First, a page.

Former Statesman arts critic Jeanne Claire van Ryzin has been tracking the lost leases in the arts community for Sightlines magazine. Van Ryzin said artists and craftsman of all types are being priced out of Central and East Austin. She pinpoints 2015, and the loss of space for the Salvage Vanguard Theater, as the beginning of what she has dubbed the art venues crisis.
"It's not a big surprise for the people who are on the ground in the arts," van Ryzin said. "What's unfortunate is that there doesn't seen to be a remedy. The city has been slow to identify what they can do, and they're limited in what they can do to make the city affordable for nonprofits."
The Austin City Council set up a $200K grant fund to assist arts venues. Van Ryzin, who covers the arts scene daily, said the fund has had less of an impact than the city would like to acknowledge. Little would have applied for the fund, but it was contingent upon the artists signing a yearlong lease, while many are leasing month to month.
"There's a lot of people interested in things like the East Austin Studio Tour or the novelty of watching a play in warehouse space, but when it comes to finding a way to support these institutions, the attention span just dissipates," van Ryzin said. "It's a community thing, this lack of commitment to make it viable in Austin for people who are most closely associated with its creative spirit."
Van Ryzen is not sure what the future holds for Austin's major art venues.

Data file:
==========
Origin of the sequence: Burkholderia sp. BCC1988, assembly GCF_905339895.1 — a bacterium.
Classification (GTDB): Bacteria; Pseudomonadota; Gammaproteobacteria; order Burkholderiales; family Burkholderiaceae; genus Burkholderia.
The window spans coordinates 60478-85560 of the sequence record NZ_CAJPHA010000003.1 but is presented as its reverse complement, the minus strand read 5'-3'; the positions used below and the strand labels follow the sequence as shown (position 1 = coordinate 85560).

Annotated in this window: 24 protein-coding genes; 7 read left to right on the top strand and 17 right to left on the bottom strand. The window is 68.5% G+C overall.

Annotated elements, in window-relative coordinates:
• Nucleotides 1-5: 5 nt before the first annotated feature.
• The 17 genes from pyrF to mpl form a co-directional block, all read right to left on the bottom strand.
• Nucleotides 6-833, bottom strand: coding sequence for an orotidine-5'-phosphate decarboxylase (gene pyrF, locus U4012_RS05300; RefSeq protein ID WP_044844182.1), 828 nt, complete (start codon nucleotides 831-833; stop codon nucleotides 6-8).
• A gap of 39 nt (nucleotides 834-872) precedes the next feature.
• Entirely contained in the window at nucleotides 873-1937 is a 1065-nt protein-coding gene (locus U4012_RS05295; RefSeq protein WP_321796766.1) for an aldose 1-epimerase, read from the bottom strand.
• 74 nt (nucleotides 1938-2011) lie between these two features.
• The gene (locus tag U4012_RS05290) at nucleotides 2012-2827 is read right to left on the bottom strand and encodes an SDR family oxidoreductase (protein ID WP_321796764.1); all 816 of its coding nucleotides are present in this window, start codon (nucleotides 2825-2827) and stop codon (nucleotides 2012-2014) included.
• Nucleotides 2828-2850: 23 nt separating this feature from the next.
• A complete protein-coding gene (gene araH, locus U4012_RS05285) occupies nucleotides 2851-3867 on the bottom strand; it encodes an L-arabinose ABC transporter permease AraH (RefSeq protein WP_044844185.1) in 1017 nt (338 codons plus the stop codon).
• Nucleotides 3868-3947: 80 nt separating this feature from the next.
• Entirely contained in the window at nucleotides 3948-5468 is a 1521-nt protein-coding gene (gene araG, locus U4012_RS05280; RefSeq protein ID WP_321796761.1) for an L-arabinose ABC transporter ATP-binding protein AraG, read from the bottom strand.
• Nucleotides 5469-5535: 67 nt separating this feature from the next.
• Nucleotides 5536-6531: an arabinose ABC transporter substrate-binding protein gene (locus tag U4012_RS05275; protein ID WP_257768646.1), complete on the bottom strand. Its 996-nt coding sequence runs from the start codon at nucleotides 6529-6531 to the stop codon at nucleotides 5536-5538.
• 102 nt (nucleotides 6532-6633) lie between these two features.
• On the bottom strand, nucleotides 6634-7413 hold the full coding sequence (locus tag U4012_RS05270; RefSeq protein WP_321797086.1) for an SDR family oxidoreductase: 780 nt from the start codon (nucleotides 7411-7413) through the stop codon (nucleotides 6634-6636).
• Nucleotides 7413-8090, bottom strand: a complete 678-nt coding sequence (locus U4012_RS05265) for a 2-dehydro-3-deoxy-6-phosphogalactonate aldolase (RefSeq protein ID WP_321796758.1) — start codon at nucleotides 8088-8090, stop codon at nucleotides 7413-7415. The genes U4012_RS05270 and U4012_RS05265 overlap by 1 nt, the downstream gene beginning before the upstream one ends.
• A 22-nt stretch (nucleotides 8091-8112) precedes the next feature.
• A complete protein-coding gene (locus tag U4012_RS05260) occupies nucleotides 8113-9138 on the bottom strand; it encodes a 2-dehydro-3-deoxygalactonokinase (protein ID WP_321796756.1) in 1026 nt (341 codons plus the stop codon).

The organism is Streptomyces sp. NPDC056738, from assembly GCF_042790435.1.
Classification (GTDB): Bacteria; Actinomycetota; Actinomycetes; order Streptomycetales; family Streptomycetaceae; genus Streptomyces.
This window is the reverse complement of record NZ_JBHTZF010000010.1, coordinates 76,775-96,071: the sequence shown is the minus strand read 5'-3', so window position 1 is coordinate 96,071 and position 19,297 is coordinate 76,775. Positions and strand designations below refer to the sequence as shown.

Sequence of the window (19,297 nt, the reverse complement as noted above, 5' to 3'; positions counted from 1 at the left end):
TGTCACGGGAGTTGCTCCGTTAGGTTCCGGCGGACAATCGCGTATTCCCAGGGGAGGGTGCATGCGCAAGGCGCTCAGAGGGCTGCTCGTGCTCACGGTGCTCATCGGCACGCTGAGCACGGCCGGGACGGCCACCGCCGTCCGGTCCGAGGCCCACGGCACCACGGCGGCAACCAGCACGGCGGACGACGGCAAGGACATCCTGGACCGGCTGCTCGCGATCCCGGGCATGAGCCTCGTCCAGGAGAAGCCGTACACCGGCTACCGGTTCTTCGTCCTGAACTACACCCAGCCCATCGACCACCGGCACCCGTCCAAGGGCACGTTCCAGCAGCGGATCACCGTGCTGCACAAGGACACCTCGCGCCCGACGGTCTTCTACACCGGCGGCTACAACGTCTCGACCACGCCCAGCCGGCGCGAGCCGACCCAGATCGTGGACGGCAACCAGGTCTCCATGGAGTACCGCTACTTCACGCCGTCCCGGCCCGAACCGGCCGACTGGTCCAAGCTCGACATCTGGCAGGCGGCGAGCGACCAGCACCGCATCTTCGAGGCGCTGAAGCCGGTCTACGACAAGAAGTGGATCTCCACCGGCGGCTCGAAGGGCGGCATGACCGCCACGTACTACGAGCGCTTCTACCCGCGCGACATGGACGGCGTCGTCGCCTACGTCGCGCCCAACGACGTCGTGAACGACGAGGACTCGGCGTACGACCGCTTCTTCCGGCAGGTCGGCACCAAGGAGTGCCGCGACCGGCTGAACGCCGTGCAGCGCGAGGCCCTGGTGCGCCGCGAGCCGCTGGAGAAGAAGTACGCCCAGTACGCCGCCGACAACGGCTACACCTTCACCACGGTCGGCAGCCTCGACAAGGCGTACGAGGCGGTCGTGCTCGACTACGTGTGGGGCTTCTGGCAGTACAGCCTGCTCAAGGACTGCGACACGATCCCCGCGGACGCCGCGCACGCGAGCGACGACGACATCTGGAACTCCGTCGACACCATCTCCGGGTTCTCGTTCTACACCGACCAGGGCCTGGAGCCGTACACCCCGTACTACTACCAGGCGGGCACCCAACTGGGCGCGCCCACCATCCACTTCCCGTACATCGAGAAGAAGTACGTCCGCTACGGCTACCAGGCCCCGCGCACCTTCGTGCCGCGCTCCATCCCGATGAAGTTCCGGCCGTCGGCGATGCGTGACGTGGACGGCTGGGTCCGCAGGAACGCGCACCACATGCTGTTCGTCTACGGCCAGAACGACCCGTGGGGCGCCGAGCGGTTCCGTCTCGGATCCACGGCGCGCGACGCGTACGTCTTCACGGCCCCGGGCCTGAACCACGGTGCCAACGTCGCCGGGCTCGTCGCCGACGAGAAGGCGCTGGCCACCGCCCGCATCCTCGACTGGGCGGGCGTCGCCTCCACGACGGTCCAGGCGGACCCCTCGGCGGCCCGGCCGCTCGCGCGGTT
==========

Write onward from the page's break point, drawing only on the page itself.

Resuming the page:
"Two years from now, they might all be gone," she said.
NAI Partners Managing Vice President David Dawkins is sympathetic. Before he got into real estate, he worked for a record label.
"Look at 501 Studios, where Stevie Ray Vaughan played, where they filmed the classic Don't Mess With Texas commercial. That was the real East Side," Dawkins said. "Now it's right across the street from Plaza Saltillo, 350K SF of space that will lease for $20 a square foot."
A lot of Austin artists have retreated to their homes to show art. Or they sign on to the East Austin Studio Tour.
"Where do you go if you're an artist? Where do you show your work?" Dawkins said. "I don't know."
The "For Sale" sign is up at Pump Project Art Complex, which lost its lease last November. The nonprofit co-op, run by Josh Green, hosts 40 artists and two galleries. Next door is a second artist co-op, the Icosa Collective.
Ceramics artist Jennifer Prichard said some people departed with the uncertainty of a potential sale, but Prichard is staying put. As one of the earliest tenants of Pump Project, Prichard would prefer to move with Green.
"We feel some loyalty, so we're staying," Prichard said. "Josh is trying to find another location, and he might have potential investors, so he could rent to own. I think there are a handful of people who really want to stay together."
Brimberry already has reconciled herself to downsizing her business, possibly taking a few print-related businesses with her. New space could be in Kyle or Manor, if she finds the energy to start all over again.
"Or maybe it's just over," Brimberry said, her eyes filling with tears. "Maybe the time has come to retire."